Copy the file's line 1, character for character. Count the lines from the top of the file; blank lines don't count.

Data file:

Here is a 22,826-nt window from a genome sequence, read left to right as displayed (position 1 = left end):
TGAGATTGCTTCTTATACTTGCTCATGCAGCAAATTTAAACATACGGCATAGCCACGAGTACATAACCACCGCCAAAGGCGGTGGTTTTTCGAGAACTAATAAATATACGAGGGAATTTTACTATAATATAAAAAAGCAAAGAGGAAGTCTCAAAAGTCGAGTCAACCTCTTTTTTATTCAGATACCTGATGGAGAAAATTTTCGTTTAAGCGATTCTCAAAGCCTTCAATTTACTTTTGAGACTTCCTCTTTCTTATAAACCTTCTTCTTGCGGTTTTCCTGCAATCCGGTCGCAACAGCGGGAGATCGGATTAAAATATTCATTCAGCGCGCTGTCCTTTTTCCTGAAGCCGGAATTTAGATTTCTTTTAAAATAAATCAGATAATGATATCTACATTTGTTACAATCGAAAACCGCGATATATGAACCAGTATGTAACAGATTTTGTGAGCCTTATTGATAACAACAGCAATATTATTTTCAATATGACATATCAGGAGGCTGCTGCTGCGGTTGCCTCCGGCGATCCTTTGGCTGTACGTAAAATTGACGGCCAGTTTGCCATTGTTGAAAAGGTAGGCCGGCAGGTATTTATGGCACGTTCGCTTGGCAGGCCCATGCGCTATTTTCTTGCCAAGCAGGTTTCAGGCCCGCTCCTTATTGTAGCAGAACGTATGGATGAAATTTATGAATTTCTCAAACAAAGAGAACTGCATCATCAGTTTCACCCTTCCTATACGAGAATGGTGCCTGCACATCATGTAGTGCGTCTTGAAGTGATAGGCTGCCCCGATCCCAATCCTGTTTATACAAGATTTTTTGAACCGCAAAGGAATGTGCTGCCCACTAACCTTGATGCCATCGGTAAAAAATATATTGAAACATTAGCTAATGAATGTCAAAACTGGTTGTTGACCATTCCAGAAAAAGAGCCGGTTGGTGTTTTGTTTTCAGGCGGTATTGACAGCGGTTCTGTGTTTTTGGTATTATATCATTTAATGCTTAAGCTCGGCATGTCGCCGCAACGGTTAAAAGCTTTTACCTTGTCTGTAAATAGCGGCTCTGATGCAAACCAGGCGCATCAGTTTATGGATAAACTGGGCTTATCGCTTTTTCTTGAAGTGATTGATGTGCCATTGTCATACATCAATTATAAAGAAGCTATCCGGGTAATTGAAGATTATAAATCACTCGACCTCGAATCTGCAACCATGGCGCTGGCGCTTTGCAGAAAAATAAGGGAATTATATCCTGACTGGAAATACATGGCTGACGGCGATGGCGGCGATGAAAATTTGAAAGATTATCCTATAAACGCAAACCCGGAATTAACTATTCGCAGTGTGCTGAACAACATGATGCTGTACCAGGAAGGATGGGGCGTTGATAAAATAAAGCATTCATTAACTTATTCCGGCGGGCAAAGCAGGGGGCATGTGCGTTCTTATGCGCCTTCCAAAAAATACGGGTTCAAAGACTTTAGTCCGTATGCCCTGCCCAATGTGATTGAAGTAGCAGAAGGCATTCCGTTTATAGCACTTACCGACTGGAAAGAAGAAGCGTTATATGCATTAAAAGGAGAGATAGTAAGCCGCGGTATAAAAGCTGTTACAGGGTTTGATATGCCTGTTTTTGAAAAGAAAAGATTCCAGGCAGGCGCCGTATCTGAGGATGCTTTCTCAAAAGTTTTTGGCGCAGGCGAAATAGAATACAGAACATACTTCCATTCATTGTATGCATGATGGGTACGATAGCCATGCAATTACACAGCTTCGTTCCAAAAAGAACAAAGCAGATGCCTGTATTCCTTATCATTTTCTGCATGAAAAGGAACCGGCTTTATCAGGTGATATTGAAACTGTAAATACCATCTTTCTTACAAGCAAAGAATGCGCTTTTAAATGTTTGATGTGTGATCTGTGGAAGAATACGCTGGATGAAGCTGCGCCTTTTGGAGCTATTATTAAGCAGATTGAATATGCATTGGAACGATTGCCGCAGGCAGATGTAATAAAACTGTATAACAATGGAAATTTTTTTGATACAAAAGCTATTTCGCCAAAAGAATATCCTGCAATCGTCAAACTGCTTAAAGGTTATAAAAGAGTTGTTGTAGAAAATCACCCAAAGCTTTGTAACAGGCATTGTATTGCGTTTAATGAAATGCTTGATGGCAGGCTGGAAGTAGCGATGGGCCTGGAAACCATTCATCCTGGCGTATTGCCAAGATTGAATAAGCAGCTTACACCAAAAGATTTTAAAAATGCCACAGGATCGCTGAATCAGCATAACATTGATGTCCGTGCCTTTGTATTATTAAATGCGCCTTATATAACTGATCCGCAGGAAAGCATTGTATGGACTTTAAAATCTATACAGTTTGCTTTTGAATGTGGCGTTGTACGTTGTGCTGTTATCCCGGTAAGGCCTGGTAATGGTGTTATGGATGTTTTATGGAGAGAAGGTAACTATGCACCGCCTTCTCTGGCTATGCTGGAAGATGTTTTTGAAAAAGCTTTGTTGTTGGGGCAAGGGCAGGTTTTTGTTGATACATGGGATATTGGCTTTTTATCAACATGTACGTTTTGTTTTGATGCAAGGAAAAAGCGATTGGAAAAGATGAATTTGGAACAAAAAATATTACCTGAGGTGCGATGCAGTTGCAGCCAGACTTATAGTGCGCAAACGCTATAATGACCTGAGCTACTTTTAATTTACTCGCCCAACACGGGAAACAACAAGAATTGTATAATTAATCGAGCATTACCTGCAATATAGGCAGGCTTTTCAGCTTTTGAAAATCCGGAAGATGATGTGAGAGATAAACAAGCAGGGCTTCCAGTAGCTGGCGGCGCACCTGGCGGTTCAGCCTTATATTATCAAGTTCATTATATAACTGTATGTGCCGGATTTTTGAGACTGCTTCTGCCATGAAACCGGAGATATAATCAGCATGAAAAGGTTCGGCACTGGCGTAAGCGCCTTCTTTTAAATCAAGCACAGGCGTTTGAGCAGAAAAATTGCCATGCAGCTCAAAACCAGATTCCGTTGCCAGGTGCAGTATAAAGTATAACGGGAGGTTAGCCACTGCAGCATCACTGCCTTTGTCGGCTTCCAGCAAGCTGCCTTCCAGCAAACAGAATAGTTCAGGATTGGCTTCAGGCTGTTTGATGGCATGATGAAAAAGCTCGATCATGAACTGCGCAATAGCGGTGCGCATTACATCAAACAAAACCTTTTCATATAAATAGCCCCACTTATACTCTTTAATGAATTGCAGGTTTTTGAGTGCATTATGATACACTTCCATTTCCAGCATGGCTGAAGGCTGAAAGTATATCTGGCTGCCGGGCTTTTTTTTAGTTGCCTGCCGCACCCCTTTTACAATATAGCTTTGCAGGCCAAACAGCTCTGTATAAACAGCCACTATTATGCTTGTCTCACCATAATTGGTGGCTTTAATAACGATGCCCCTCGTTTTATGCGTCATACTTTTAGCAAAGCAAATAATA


Here is a 22,826-nt window from a genome sequence, read left to right as displayed (position 1 = left end):